On the Rainy River, the lake sturgeon record that got away

Taylor Schroeder hoists (above) and releases (below) his monster Rainy River sturgeon. (Photos courtesy of Taylor Schroeder)

My time on the Rapid River was brief.

I had moved from a cabin on a stretch of the river not far from where it flows into the better-known Rainy River near Clementson well before spring ice-out a few years back.

But I heard about ice-out on the Rapid. Probably saw it, too — in the form of dirtier water in the Rainy during the spring fishing frenzy, what with the debris, grass and muddy water that inevitably comes when these tributaries break loose from their winter confines.

One by one in the last week or so, these rivers — the Rapid included — have been “popping.” And as a result, according to a post on the Lake of the Woods Tourism website, water clarity in the Rainy River went from over 3 feet to less than a foot in recent days.

That makes it more challenging to catch the prize of the Rainy in the spring — big walleyes. But according to the post, there have been reports of boats coming in with 50 walleyes or more.

Still, with the dirtier water, some anglers have opted to fish for another prize of the Rainy — lake sturgeon, which seemingly are more apt to bite than walleyes in dirty water. And yet other anglers catch sturgeon while specifically targeting walleye — that’s not unusual at all.

Taylor Schroeder, a school teacher in Hibbing, said he landed what could have been a state record sturgeon on the Rainy while fishing with two friends for walleyes a week ago (March 30) — about the time the Rapid was breaking up. Schroeder said it measured 69 inches and, using a conversion chart to estimate weight, he figured the fish was about 90 pounds.

“Our only chance was to chase this fish as I had 6-pound test on a medium-light rod,” he said in another LOTW Tourism post. “We really gained on it when it swam into shallower water and couldn’t get deep on us. Eventually, we caught up to it and lassoed the tail with a rope.”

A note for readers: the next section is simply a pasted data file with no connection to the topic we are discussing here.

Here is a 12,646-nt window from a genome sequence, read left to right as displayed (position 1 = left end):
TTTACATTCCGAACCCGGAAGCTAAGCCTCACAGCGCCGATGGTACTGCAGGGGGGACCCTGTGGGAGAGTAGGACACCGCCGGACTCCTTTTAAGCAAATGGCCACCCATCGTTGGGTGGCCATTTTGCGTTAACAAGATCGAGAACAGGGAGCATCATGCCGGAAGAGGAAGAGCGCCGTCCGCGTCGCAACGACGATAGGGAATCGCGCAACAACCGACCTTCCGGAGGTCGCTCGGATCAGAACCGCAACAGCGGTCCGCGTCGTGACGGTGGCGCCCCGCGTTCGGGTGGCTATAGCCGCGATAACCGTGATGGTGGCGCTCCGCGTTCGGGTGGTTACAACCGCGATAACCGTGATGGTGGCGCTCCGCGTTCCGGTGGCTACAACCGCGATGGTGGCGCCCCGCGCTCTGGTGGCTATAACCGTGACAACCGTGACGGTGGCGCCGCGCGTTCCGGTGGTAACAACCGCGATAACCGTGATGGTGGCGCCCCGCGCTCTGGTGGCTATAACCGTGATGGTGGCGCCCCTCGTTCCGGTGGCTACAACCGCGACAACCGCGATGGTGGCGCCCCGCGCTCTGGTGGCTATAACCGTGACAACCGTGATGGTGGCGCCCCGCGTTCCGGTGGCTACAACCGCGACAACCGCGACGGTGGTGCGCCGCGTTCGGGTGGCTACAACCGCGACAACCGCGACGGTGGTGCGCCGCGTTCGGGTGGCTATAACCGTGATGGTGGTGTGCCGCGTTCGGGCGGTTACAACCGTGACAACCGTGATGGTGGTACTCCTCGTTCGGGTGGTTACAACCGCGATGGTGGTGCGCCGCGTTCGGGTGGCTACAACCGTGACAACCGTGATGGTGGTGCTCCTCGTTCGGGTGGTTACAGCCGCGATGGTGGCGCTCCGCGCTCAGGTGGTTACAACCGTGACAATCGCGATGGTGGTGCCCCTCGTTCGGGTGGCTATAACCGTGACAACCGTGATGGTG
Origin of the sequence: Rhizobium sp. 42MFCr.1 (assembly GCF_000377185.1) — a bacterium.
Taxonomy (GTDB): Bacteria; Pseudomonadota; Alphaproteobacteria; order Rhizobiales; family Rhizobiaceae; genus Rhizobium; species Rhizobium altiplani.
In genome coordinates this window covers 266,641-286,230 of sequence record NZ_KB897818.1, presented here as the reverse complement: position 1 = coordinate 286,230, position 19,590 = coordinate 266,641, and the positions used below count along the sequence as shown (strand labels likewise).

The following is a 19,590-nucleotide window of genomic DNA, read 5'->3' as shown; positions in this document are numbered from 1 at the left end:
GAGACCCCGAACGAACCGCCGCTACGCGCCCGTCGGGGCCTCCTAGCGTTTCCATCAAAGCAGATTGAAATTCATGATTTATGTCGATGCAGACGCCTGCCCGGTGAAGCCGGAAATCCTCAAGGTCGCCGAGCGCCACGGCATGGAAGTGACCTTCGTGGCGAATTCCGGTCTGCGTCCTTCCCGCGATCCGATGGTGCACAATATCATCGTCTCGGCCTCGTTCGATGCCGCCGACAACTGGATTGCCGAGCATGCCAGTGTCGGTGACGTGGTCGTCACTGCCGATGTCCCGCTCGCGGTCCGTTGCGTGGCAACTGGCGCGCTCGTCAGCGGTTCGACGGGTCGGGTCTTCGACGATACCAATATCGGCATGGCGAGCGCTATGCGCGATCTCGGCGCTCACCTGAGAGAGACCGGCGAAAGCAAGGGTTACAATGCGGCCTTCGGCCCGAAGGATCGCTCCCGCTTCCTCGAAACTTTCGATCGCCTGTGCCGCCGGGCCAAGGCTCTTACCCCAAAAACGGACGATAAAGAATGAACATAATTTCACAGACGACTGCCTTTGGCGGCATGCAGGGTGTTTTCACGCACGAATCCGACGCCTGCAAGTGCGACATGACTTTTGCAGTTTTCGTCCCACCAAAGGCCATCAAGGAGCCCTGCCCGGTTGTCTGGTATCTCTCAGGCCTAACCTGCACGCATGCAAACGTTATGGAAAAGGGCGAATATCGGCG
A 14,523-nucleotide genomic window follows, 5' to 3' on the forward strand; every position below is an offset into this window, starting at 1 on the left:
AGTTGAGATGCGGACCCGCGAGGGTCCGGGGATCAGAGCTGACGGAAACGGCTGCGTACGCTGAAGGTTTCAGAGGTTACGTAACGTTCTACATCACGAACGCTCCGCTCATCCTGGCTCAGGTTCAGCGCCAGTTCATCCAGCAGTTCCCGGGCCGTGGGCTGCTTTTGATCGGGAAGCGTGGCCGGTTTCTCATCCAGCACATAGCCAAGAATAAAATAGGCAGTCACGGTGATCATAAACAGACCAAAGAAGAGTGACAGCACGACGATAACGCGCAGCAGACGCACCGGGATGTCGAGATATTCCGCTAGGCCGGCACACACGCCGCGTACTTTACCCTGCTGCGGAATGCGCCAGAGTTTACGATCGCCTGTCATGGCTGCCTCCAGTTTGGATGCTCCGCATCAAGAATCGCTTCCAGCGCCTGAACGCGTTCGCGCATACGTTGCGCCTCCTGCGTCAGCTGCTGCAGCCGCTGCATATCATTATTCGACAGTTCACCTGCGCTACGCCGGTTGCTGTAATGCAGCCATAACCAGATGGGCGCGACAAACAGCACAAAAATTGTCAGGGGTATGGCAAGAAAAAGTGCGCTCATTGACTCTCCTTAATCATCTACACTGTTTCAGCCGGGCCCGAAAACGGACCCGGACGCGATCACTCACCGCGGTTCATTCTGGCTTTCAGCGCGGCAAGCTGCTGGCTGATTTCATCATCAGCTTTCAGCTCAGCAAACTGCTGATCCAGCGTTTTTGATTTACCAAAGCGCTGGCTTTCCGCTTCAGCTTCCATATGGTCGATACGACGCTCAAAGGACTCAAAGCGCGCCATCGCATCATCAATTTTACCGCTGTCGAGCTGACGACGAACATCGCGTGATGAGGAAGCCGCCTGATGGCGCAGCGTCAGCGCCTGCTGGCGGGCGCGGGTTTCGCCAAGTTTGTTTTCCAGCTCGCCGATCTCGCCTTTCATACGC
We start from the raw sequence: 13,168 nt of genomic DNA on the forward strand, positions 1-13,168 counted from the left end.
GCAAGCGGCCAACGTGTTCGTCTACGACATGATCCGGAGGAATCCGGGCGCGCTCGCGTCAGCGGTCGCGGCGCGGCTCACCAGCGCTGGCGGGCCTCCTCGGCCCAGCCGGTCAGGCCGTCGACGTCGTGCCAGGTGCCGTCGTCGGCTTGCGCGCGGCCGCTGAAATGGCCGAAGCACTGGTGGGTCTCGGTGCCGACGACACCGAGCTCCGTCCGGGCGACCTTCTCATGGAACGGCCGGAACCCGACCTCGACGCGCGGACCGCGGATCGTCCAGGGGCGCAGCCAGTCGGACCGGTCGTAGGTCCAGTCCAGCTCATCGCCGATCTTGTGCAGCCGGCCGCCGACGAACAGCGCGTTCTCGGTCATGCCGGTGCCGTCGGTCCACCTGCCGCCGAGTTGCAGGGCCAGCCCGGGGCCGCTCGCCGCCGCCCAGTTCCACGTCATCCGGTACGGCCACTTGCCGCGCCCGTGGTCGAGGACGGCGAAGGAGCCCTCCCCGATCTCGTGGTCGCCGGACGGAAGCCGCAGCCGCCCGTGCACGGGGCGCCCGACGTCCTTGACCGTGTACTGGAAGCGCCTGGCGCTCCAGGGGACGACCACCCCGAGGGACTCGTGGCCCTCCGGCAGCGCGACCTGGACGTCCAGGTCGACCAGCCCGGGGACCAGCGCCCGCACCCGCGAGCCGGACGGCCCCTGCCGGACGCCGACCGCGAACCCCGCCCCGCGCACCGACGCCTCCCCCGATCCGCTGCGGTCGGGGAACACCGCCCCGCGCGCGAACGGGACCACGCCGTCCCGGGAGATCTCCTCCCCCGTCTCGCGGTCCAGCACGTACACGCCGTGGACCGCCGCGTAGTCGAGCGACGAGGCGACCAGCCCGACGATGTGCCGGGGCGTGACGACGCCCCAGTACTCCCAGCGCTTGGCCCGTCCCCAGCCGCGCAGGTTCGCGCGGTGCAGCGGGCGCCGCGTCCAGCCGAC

Although he has photos of the fish, he didn’t take the required photos. According to the Minnesota Department of Natural Resources state record application form for lake sturgeon, there must be a photo of the fish alongside a measuring device as well as another image of the angler holding the fish for it to be eligible for the record books.

The current catch-and-release state record lake sturgeon, also from the Rainy River, is 67.5 inches.

“It would have beat the current catch-and-release record by an inch-and-a-half, had my fishing partners or I known it was a record when I caught it,” Schroeder said in an email. “I actually had the fish on twice, and got my jig back from the first time I hooked it. It was a remarkable fish with a remarkable story.

“It didn’t cross my mind to consider this fish as a state record sturgeon as I have heard of much bigger sturgeon caught,” Schroeder said in the LOTW Tourism story. “Looking at the current record, it would have been a new Minnesota catch-and-release state record lake sturgeon. That’s OK, though — we have the memory and experience of catching this fish and that’s good enough.”

Along with catching several other big sturgeon that day, the three also reportedly landed a number of nice walleyes, including a 28-incher.

Categories: News, Walleye

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